If this can be called a confrontation, then Trump’s alt-right supporters are clearly running away with it. Critics of the president, mockingly referred to as libtards (liberals + retards) or snowflakes (a term also used to describe SJWs, or social justice warriors, for their pseudo-uniqueness), are often trolled and attacked online for their unimaginative criticisms of Trump. In the run-up to the U.S. midterm elections, Twitter started to actively block accounts that were retweeting the so-called NPC meme, judging it to be too provocative. In the gaming world, NPC refers to non-player characters – characters controlled by the computer’s AI that are only capable of reproducing a set of repetitive replies. Critics of Trump were trolled for being NPCs. Another collective meme used to provoke the president’s critics on Twitter is the hashtag #OrangeManBad, another reference to the weak arguments put forward by his opponents and critics.

From the Language of Diplomacy to the Language of Memes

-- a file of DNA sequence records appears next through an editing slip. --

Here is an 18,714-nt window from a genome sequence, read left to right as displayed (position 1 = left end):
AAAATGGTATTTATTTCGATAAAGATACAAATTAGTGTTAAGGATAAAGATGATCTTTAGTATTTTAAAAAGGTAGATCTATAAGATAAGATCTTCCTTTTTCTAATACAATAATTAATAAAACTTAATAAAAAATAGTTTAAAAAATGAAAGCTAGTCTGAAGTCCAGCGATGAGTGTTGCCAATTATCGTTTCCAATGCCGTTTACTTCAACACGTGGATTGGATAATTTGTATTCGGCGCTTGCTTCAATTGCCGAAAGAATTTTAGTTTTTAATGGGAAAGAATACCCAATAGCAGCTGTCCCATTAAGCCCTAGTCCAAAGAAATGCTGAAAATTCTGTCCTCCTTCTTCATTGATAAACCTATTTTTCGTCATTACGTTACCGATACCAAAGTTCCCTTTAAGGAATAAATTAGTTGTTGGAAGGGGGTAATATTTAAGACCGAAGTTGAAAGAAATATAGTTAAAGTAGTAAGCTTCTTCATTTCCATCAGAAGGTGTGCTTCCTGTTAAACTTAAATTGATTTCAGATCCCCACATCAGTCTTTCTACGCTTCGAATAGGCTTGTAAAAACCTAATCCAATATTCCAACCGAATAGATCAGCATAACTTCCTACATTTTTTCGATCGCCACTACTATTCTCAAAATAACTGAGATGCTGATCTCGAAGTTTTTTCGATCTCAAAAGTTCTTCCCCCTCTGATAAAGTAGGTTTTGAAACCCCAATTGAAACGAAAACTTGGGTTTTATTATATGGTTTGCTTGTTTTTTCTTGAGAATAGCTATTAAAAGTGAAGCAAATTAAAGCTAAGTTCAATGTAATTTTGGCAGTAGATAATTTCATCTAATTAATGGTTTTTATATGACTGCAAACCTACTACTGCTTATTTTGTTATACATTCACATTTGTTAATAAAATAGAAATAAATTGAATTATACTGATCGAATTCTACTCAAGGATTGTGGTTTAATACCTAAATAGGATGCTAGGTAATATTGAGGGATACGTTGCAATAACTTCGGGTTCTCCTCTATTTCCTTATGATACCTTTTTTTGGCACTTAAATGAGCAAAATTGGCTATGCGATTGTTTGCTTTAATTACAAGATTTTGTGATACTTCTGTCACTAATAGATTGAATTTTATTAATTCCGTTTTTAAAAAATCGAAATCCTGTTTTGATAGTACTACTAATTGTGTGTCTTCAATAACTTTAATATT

Since practically anyone can express their political views through provocative posts, trolling and memes on social media, this behaviour turned into a general trend, one which politicians were quick to embrace, filling their official accounts with similar content. While in Russia, politicians are extremely cautious about this form of communication, it has long been the norm in the West, and in the United States in particular. What else could we have expected when the president of the country is a living, walking meme? Even before embarking upon a political career, Donald Trump had established himself as a branding expert. His “You’re fired” catchphrase from the TV show The Apprentice and indeed Trump himself (as a symbol of luxury and wealth) have long been brands. Perhaps some of his tweets are too straightforward and unprofessional, but he certainly knows how to get on the right side of the public.

It turns out that using elements of memes is a convenient way of getting your message across and letting the people know that you speak the same language as them. Trump’s supporters create and spread memes, and the president himself retweets them on his Twitter account, winning even greater loyalty from his supporters. This not a guaranteed formula for success, however. For example, Hillary Clinton was condemned for showing indulgence towards the public and being old-fashioned when she tried to speak on the same level as young internet users by using memes and trending hashtags.